}

static InputPlugin mod = {
// ...
init,
NULL,
NULL,
is_our_file,
NULL,
play_file,
stop,
pause,
NULL,
NULL,
get_time,
// these are filled by XMMS at runtime (this includes the "output"
field):
NULL, NULL, NULL, NULL, NULL, NULL, NULL, NULL, NULL, NULL
};

// this is exported from the compiled *.so:
InputPlugin *get_iplugin_info(void)
{
return &mod;
}

Of course I could make forward declarations of my static functions,
for example:

static void pause(short paused);

(I'm sure this is a declaration and never a definition)
and then define "mod" at the top, but as you can see there are several
static functions while there's just one "mod".
For portability, you'll probably need to remove all references to 'static'.
Ehm, what?
'static' on variables is supposed to mean that it doesn't get exported to
the linker.
This is exactly what I want.
You seem to misunderstand the whole system.


No.

Thanks,
Piotr

Jan 20 '06 #7

P: n/a
Joe Wright wrote:
fo*@scene.pl wrote:
How do I (portably) make a forward reference to a static (I mean
file-scope) variable?

I've been using "extern" for years, for example:

extern int x;
int foo(void)
{
return x++;
}
static int x = 5;

... and gcc 3.4.4 and MSVC 2005 do not even warn that anything's wrong
here.

But gcc 4 gives me an error:

static declaration of 'x' follows non-static declaration

It seems that replacing "extern" with "static" makes it happy.

I always thought that "static" means a definition (and not merely a
declaration) for variables
and if you want to just declare a variable then you use "extern". Now I
cannot understand what "static int x;" actually is: just a declaration?
or declaration and definition?
Please note that I can remove the second "static int x" line and it
still compiles...

Can you explain me what C standards say about this issue and why some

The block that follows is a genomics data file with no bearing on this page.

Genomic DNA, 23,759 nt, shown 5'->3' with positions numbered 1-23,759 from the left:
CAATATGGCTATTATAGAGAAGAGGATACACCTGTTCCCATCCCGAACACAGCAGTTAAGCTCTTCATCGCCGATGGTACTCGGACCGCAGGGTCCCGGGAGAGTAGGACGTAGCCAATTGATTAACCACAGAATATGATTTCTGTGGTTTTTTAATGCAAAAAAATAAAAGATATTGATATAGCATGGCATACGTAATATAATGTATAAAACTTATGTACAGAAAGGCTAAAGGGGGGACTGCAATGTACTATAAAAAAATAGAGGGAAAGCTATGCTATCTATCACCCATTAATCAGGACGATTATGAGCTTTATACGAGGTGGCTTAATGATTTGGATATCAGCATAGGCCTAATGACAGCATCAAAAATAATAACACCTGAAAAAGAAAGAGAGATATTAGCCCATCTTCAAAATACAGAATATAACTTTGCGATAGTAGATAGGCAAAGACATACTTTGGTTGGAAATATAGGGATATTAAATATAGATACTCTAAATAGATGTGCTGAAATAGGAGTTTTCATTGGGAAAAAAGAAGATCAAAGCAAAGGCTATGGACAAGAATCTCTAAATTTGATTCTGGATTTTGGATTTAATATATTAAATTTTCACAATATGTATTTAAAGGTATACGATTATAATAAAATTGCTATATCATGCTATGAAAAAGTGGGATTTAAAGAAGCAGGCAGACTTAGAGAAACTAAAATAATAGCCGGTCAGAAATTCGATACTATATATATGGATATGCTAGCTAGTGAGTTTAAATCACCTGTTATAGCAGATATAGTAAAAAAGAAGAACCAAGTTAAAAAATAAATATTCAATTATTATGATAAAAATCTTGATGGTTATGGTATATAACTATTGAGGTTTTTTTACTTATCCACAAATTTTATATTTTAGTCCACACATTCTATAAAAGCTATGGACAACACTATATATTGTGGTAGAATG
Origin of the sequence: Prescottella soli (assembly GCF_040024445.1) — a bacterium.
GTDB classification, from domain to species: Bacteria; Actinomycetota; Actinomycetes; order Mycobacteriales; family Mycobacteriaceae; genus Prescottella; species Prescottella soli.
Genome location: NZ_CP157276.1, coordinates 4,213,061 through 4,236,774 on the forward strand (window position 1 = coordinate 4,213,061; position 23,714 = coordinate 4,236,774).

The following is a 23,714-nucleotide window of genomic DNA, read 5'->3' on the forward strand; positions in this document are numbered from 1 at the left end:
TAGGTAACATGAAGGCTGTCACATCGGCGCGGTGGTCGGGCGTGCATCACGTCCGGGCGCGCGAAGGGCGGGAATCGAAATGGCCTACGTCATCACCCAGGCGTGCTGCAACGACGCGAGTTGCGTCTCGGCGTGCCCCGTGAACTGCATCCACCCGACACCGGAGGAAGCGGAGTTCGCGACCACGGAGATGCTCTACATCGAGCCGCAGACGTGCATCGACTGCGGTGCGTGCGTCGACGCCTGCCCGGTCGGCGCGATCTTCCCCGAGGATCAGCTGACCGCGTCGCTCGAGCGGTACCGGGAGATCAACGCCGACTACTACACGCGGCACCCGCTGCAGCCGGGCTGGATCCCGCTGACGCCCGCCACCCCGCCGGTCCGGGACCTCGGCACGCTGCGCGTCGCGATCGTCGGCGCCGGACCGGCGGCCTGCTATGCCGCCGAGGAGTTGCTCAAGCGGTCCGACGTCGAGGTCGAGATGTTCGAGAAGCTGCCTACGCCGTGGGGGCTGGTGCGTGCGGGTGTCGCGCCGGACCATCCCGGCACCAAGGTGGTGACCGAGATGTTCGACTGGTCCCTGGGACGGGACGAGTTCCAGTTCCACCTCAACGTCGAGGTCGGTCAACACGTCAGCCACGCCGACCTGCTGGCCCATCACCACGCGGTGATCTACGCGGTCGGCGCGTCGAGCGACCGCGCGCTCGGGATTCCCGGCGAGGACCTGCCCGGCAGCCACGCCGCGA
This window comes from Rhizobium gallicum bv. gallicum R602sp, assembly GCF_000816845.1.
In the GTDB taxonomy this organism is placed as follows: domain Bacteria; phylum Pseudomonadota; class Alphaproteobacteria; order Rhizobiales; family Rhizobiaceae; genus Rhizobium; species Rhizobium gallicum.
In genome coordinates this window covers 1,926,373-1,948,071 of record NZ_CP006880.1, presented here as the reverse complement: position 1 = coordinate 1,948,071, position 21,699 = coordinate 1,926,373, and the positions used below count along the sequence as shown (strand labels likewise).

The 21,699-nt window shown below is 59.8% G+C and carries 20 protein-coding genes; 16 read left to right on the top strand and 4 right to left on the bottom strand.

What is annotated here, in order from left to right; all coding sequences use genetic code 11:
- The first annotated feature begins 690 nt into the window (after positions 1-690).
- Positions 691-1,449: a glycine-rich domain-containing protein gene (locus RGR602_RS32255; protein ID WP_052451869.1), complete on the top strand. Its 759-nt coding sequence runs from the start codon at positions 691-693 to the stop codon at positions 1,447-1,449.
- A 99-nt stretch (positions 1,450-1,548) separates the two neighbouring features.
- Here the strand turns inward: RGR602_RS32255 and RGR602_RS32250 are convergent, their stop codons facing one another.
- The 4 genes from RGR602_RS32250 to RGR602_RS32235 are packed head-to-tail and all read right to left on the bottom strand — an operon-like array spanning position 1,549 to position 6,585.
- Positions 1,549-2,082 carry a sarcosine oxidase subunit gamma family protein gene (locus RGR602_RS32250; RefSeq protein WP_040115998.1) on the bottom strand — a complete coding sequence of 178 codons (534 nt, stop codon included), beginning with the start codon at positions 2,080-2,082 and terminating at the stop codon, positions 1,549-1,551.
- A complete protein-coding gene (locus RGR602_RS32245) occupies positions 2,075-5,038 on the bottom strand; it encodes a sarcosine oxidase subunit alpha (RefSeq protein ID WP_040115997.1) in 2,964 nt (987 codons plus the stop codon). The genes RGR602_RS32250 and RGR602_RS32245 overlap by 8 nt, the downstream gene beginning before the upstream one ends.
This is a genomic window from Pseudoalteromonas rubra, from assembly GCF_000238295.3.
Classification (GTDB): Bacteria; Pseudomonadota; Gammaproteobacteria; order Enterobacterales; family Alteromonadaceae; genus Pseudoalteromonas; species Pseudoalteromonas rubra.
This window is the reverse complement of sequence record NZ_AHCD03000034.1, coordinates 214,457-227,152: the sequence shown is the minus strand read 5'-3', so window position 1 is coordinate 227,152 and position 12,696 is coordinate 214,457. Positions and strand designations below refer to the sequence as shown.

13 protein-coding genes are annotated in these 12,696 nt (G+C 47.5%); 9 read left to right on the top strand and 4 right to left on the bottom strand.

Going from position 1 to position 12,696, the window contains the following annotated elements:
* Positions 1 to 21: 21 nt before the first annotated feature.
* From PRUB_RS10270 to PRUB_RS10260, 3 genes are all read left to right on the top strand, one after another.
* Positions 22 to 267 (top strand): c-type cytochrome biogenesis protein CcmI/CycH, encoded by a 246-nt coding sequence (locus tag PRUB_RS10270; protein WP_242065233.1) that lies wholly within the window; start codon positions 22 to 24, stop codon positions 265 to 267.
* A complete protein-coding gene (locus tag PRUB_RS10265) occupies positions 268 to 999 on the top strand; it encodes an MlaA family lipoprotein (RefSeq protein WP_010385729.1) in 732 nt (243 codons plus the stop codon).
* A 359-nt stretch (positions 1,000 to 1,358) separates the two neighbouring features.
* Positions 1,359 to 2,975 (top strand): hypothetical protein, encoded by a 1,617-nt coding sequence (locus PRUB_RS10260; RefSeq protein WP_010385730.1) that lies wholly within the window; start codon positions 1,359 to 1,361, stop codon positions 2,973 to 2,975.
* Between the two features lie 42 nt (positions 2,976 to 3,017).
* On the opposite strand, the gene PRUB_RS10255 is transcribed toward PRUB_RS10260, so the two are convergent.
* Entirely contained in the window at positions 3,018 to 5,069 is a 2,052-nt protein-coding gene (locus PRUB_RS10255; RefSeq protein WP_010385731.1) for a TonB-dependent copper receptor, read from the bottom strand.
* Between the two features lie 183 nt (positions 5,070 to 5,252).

compilers don't issue a warning while gcc 4 gives an error? Is it
because some compilers default to C89 and the other default to C9X ?

Thanks,
Piotr

You seem to misunderstand the whole system.


I didn't get this impression reading his post.

Assume a C program written in two or more translation units (.c files). Variables defined in these
files outside of any function have static duration (storage class) and
external linkage.

For sake of argument, let's say we have a program 'foo' which consists
of three translation units, foo.c, bar.c and baz.c plus a header, foo.h
which is #included in each of the .c files. Further assume there is a
single int object named x, defined in foo.c and accessable by functions
in foo.c, bar.c and baz.c as well. This way..

[foo.h]
extern int x;

[baz.c]
#include "foo.h"
void baz(void) {
x = 3;
}

[bar.c]
#include "foo.h"
void bar(void) {
x = 2;
}

[foo.c]
#include <stdio.h>
#include "foo.h"

int x = 1;

int main(void) {
printf("%d\n", x);
bar();
printf("%d\n", x);
baz();
printf("%d\n", x);
return 0;
}
If you compile this code with a C89 compiler you'll get undefined
behaviour. You did not provide a prototype for bar() and baz() so the
compiler will assume int. Since the actual return type is void, the
behaviour is undefined (IIRC). In C99 the code is not compilable since
a correct prototype in scope is needed.
I assume you know how to compile the three .c files and then create the